BLOG: Where’s Our Voice?

KATIE PICKRELL

As a 17-year-old aspiring political activist and reporter, it’s frustrating to have watched elections come and pass since beginning my freshman year in high school.

Some elections have turned out as I would’ve wished them to, some haven’t. Regardless, I’ve always felt anxious over the lack of a personal ballot.

At an issue seminar I attended earlier today during the National High School Journalism Convention, Wayne Garcia, a political reporter, spoke to a huge, overflowing-past-capacity room filled with young journalists about why it is that students seem to be overlooked in political happenings throughout the United States.

“The vast majority of people who decide what happens in this country are old [people] like me,” Garcia pointed out.

Younger voters (from ages 18 to 24) show a pathetic 38 percent voter turnout rate. Senior citizens (aged to 65 and over) show the most impressive rates, nearing almost 70 percent.

“So when you wonder why nobody listens to you, why everything is crazy, this is why,” Garcia continued.

For some reason, younger voters aren’t understanding of why politics seem to kind of suck– because even after someone turns 18, it’s decades before the generation holds a majority in the voting population.

Students shouldn’t be standing aside while the political system takes its course. Yes, there is class, there are sports, everyone has college applications and families and friends– but nothing is going to be more important than understanding what is happening and, even more importantly, how it impacts them as individuals.

The information is lacking throughout many students. When asked where they stand politically, it seems to be rare that anyone answers differently than their mom or dad would answer for them. There’s a lack of both knowledge and free thought throughout younger generations.

Many aspects of society are at fault for this.

It is imperative that the media, the government and the general public encourage young adults to understand that every age of every generation is just as important as any other when electing high rated officials.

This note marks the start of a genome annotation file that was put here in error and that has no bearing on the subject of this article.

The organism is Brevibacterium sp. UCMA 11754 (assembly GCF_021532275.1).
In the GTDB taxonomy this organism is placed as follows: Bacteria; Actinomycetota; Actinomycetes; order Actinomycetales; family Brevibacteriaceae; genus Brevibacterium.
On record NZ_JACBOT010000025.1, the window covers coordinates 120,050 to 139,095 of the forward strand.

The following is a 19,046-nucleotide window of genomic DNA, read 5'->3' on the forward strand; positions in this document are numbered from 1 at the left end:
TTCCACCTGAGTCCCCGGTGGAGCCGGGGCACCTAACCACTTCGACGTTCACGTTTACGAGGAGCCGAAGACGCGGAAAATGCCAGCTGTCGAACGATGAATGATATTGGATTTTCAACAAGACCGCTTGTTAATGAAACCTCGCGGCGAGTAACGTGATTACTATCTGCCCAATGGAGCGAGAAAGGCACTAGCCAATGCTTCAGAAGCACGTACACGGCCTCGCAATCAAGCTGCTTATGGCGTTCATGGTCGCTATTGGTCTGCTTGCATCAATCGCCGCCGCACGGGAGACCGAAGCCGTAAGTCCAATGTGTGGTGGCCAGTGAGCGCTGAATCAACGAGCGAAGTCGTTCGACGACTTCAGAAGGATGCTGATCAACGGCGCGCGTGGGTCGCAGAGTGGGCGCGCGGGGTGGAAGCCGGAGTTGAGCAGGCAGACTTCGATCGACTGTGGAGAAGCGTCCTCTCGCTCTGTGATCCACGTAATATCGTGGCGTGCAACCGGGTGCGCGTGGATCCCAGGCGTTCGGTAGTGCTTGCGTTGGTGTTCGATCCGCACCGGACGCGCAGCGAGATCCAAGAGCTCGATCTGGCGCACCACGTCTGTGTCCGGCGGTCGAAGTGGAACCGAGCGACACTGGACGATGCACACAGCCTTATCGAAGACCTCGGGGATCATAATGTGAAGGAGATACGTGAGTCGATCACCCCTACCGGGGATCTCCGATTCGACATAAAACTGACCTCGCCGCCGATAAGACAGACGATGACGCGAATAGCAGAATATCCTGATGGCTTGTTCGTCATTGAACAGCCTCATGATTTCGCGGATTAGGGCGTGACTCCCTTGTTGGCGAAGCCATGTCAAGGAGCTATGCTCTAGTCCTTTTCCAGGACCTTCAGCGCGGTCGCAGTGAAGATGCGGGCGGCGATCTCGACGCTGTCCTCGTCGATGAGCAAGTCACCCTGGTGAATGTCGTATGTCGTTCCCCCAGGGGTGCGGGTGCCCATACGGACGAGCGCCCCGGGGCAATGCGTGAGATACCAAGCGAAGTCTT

Something standing in the way of knowledge among younger generations is the fact that politicians don’t care about anyone who can’t or won’t vote. Unless they know you’re a time worthy individual who has voted in past elections, no candidate will care enough to reach out– nor will they care enough to count you into their policies.

What we often see because of this is a lack of student representation and involvement in the government. Even though it is the job of a U.S. politician to properly and effectively represent every citizen of the country, such a large amount of people are repetitively ignored.

During the school board elections and the forum Mountain Vista Media hosted a little under a month ago, the staff and editors that worked so hard to put together the debate also worked hard to ensure there was a broad understanding among all of the candidates: that students are the center of what they do.

While the Colorado state senator or the president of the United States may not revolve their policies around the students of the country, it’s still important to note the presence of them and the importance they hold in society.

The states facing the lowest funding for education are also facing the lowest high school graduation rates. This pattern isn’t something that ends with the high school dropouts. It ends at collapsing economies that face the highest unemployment rates.

Education is undeniably a major base by which a society builds itself. It isn’t something that can be denied in the political system– and the individuals involved in the educational realm cannot be ignored either.

But, ultimately, it doesn’t start with politicians. It starts with the people. Get up, read up and involve yourself. Using the hashtag #MVpolitics, let us know what you think about the current state of American politics. Let us know about the school board, our local government, our state officials or even the upcoming presidential election. Every week, we’ll retweet the most complex or pressing political view. We’ll be writing about what you have to say on VistaNow and on other platforms as well.

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